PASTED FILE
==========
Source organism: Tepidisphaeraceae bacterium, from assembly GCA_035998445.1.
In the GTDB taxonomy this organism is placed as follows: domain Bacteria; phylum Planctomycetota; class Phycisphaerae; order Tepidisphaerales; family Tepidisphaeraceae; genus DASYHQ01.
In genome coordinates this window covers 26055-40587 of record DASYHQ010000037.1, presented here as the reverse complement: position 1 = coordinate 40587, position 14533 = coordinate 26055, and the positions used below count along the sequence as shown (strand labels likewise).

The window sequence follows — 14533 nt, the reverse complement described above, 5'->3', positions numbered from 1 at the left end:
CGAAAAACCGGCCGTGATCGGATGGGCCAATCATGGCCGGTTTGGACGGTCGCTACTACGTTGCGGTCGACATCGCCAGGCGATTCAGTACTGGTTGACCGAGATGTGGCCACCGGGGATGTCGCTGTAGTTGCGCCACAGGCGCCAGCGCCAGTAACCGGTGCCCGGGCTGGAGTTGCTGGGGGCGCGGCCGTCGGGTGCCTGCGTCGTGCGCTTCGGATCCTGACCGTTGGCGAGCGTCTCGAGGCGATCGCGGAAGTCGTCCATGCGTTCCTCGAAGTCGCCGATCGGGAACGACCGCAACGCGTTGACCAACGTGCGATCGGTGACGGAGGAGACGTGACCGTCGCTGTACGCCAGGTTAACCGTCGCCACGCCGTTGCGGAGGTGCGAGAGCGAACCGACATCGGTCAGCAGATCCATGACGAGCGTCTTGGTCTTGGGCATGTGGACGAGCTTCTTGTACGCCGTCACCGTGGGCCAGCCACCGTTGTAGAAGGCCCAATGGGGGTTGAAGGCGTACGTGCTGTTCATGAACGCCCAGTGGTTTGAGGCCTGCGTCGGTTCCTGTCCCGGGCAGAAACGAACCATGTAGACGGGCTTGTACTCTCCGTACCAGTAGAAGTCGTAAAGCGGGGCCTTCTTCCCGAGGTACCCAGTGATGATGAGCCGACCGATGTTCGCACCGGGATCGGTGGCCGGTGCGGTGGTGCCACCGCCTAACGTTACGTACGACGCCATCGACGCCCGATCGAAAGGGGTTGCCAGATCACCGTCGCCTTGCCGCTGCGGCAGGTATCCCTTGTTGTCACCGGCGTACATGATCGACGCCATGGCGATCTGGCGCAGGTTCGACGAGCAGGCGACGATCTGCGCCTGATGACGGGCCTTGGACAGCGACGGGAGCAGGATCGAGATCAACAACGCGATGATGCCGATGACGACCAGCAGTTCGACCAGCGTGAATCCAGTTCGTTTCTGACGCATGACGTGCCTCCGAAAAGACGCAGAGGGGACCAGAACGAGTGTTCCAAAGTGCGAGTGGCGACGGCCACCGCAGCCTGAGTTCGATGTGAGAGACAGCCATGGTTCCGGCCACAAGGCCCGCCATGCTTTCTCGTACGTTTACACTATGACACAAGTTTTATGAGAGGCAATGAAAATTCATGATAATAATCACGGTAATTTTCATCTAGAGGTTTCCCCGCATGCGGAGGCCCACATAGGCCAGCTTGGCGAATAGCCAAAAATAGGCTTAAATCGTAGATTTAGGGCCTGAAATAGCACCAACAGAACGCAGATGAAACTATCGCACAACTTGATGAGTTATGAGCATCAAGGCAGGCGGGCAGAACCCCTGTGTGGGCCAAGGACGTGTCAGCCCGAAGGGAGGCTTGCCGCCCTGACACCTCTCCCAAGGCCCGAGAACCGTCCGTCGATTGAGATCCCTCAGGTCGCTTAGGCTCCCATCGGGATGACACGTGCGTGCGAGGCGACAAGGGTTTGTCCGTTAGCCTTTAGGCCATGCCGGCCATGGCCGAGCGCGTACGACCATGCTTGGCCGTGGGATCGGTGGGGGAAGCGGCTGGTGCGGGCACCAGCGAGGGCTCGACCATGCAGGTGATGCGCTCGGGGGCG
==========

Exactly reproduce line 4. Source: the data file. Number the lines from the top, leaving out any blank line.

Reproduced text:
The window sequence follows — 14533 nt, the reverse complement described above, 5'->3', positions numbered from 1 at the left end: